Throughout the 1930s, money was, at best, scarce. At worst, it was nonexistent. Then came World War II, and after that the United States threw massive amounts of money and energy at repairing Europe and Japan while facilitating moves from farm to city for millions of men and their families.

The G.I. Bill brought millions of men into skilled office jobs where they were paid in money. This all set the stage for money’s emergence as the most powerful and pervasive secular force on the planet.

Traditionally, money has served three functions: It has facilitated the exchange of goods and services, served as a tool of accounting and functioned as a storehouse of value.

To be “money,” it must satisfy several requirements. It must be relatively scarce yet readily available and accessible. It must be effectively uniform, resistant to deception, counterfeiting, and fraud. It must be difficult to reproduce cheaply yet be comparatively easy to transport and transmit. It must possess intrinsic value or utility. Perhaps most importantly, it must be subject to agreement and accord.

Today, of course, money is even electronic and virtual. This evolution has left us something physically intangible, overtly symbolic and culturally embedded into the fabric of modern life. It has been transformed from something that can be held into something that can be hacked. In fact, I suggest that “money” has added a public utility type function we have yet to name.  This utility function gives it essential roles outside of its traditional uses. Namely, it provides most folks with their access to food, shelter, and clothing in manners wholly unprecedented in premodern cultures. In those cultures, money skills were not the essential survival skills they have come to be in our times.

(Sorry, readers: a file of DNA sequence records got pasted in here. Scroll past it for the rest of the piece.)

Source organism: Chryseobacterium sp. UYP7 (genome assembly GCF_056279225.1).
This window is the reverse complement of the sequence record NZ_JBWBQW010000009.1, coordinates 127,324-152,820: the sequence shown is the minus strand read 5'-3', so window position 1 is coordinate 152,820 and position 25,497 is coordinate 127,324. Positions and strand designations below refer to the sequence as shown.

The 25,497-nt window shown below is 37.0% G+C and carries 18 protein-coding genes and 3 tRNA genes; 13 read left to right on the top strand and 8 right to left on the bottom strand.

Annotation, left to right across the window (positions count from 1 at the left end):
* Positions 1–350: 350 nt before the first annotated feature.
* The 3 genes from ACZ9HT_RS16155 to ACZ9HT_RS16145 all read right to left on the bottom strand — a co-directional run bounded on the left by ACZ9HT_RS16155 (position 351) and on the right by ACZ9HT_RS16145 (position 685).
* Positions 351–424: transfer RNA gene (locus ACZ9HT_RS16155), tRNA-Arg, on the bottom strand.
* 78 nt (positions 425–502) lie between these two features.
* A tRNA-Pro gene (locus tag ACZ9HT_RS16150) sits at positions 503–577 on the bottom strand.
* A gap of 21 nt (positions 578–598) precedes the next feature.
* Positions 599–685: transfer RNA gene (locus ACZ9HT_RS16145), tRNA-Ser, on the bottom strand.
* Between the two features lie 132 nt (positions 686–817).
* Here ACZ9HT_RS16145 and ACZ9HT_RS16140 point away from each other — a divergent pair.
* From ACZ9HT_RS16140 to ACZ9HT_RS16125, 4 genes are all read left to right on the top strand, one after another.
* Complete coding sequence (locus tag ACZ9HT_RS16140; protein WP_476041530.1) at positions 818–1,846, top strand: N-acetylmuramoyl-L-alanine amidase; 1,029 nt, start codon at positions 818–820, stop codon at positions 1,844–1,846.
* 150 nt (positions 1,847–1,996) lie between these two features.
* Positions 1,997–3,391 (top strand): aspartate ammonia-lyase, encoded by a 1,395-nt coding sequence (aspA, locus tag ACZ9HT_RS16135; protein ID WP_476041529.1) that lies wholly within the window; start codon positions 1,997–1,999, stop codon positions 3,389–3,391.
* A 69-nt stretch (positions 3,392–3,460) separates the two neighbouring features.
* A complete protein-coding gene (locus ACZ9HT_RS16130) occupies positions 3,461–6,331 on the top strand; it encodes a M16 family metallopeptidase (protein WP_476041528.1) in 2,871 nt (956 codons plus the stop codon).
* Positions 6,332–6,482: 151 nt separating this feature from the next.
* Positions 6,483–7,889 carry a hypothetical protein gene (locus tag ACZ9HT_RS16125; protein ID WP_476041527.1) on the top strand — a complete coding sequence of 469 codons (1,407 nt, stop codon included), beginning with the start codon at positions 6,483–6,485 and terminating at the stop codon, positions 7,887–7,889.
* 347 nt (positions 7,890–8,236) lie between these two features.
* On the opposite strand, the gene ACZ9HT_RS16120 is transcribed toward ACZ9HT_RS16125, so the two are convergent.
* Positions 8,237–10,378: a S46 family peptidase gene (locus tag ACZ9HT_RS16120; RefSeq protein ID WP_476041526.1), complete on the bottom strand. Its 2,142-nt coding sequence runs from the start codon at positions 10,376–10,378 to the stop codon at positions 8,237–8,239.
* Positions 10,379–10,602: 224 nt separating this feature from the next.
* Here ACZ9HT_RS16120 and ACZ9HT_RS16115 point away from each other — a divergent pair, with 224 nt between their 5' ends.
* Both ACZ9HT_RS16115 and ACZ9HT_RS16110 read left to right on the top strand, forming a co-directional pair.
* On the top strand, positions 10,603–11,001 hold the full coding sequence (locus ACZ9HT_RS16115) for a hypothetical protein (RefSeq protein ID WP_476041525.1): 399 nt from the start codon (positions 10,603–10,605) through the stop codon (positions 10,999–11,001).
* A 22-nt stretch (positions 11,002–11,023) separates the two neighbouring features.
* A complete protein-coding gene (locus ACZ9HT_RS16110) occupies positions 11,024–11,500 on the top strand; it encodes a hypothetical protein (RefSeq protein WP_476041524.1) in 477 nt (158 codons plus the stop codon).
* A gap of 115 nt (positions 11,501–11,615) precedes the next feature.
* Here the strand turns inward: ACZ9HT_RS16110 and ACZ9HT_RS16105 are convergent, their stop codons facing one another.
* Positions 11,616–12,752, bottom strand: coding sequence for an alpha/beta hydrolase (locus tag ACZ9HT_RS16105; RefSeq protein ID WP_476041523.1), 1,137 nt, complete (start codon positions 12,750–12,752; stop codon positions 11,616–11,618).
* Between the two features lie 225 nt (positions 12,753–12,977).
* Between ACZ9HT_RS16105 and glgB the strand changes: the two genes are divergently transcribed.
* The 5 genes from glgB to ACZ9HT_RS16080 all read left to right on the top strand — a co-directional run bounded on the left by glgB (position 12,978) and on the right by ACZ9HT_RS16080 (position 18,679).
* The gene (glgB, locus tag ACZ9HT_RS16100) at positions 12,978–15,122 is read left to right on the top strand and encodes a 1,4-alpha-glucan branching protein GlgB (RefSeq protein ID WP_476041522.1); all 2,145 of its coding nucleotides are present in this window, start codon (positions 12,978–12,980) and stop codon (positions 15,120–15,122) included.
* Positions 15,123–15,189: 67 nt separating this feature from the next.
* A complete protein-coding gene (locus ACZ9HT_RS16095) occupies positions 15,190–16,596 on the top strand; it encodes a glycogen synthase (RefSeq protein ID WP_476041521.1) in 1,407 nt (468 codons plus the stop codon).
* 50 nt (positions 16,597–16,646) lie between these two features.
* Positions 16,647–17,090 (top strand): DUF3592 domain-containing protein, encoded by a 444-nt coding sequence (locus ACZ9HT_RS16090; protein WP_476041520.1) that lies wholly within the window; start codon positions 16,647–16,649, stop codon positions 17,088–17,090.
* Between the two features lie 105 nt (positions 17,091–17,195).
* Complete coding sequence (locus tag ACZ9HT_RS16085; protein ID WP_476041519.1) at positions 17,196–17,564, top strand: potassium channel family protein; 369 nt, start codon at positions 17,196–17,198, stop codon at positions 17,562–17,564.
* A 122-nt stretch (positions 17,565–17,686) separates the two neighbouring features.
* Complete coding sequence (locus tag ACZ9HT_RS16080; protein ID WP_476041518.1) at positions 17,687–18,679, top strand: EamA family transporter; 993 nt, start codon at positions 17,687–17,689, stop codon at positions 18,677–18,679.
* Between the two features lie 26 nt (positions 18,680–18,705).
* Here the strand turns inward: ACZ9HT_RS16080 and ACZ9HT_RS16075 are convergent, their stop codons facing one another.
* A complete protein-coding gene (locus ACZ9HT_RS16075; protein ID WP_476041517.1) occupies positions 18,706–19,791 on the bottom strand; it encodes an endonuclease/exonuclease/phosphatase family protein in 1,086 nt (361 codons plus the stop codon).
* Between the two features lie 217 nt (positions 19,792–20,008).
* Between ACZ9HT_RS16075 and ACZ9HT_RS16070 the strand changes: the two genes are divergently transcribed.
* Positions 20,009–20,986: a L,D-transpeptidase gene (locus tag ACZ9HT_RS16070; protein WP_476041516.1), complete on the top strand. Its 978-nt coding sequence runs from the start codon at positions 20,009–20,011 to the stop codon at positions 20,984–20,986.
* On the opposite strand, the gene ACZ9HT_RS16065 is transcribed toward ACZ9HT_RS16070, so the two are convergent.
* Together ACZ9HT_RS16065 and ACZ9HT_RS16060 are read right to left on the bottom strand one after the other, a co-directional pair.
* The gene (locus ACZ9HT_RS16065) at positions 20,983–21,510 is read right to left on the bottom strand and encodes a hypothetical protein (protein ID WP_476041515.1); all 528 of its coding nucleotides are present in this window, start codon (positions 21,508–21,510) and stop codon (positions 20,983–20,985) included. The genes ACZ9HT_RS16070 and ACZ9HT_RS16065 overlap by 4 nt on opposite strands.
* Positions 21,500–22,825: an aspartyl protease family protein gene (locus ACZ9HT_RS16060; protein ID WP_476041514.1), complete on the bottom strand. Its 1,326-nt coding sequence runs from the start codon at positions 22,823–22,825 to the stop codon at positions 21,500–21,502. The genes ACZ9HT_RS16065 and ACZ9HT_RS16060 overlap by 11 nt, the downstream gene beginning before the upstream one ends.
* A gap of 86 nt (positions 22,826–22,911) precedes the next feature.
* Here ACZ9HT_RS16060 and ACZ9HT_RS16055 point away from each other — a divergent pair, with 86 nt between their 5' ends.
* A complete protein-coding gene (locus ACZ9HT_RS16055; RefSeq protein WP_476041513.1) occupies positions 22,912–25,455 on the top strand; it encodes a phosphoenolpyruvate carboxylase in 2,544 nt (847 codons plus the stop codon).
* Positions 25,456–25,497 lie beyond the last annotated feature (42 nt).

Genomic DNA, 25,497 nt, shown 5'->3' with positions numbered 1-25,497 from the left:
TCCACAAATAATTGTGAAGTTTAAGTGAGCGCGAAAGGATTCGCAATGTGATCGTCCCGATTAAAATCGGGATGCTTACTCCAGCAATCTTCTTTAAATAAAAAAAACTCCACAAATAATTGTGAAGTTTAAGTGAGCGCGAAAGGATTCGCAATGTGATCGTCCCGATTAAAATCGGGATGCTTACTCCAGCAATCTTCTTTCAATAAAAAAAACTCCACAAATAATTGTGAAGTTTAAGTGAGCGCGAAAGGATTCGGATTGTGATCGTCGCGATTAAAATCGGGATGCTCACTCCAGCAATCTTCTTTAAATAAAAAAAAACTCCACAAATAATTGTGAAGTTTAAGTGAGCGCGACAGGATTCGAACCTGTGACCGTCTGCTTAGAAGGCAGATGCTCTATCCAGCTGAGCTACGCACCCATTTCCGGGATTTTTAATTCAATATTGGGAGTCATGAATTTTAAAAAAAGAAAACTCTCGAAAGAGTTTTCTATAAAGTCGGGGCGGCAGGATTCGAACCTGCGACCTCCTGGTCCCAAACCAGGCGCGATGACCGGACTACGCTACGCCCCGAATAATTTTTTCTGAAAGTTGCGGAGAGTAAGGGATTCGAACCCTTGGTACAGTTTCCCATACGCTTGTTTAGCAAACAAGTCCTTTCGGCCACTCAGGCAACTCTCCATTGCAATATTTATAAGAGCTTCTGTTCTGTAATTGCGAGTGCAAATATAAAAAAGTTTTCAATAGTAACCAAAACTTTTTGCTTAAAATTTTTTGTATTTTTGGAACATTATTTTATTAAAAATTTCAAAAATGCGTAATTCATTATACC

What This Means For Us
This brings us to the modern era and the present state of financial planning. Because the current idea of money as a universal, everyday utility is not very old, the work we do is relatively new as well. In fact, it was essentially unprecedented before the 20th century. And we are still trying to figure it out.

Given these changes, the skills that got us here are not likely to be sufficient to meet new challenges. The nature of value exchange and the roles of money in society have undergone a metamorphosis and disruption. And these will change the culture. When culture changes, money changes.

Henceforth, we can anticipate substantial changes to service offerings, product
sales and prospecting techniques. Personally, I expect to see the financial planning profession move away from money management and toward discussions with clients about their profound relationships with money.

The people that most need to do advanced prognoses are financial planners. We are the ones with the crystal balls. We are the ones anticipating the twists and turns of an individual’s life journey interlaced with money. Most people will lack the tools to work with it and won’t understand the demands it places on them or the history that brought it here. That means people will rely on personal financial advice to guide them throughout their lives.

While advisors probably need to be obsessively humble about our soothsaying capabilities, we can probably claim excellent fact-finding skills together with spot-on grasps of implications. As much as anyone, we operate in the terrain of the future.

Accordingly, I suggest we can add the term “futurists” to our self-proclaimed skill sets. Wikipedia says futurists include “authors, consultants, thinkers [and] organizational leaders,” and defines them as those “who engage in interdisciplinary and systems thinking to advise private and public organizations on such matters as diverse global trends, possible scenarios, emerging market opportunities and risk management.” Must financial planners all become futurists? Probably yes.